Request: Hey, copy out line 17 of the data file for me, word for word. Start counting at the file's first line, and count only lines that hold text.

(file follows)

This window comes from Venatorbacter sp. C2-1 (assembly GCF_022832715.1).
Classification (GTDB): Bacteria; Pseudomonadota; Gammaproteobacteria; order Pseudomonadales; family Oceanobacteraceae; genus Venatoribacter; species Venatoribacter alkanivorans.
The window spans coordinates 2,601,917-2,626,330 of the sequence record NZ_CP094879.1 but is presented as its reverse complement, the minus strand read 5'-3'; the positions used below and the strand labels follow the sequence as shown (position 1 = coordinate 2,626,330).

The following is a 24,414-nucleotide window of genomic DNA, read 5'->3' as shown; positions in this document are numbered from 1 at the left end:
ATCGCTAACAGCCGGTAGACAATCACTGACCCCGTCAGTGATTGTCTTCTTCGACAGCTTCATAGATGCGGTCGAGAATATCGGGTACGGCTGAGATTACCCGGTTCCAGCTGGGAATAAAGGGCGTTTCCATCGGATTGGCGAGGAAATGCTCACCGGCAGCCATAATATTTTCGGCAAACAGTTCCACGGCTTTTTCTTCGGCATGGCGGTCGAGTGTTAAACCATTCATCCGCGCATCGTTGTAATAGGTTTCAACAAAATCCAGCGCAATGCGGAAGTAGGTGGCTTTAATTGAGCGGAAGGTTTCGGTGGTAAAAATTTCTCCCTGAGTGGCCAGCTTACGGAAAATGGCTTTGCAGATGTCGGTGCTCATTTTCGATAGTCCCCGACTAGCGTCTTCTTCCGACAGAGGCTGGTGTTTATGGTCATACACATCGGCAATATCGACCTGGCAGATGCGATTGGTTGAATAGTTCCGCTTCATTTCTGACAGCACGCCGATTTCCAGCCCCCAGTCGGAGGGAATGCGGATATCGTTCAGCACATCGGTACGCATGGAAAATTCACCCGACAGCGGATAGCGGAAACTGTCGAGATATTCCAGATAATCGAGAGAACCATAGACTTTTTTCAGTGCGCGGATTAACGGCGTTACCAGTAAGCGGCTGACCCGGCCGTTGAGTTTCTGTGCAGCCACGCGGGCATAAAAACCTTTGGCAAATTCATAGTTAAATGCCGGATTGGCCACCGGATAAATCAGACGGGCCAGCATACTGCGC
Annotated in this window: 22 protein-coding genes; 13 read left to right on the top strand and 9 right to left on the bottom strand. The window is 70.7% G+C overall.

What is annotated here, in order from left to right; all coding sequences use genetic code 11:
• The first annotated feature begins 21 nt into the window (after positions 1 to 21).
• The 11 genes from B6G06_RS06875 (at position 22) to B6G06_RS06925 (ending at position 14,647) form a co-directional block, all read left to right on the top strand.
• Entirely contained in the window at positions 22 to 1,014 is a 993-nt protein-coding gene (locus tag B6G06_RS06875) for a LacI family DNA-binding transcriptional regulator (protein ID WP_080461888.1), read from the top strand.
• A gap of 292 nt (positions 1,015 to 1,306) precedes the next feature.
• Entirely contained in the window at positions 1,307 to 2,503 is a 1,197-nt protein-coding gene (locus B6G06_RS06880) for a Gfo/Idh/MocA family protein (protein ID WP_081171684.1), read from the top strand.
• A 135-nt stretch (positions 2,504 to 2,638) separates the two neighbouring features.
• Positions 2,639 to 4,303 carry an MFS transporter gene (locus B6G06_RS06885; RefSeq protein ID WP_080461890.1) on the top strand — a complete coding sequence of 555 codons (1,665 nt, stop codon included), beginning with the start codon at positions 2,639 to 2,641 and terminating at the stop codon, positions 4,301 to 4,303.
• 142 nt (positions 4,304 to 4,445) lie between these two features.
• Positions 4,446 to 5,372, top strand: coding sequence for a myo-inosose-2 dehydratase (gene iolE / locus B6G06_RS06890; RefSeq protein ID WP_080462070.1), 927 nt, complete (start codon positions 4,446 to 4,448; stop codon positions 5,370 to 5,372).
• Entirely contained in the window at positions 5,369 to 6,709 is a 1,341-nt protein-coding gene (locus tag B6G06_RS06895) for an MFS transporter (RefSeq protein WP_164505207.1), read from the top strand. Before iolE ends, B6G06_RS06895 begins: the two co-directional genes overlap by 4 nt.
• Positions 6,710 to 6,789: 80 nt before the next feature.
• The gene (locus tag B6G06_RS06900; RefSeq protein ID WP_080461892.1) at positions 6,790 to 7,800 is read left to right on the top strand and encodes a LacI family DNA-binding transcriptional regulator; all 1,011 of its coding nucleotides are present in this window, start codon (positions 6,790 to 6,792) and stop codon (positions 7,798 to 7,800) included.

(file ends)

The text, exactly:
• Entirely contained in the window at positions 5,369 to 6,709 is a 1,341-nt protein-coding gene (locus tag B6G06_RS06895) for an MFS transporter (RefSeq protein WP_164505207.1), read from the top strand. Before iolE ends, B6G06_RS06895 begins: the two co-directional genes overlap by 4 nt.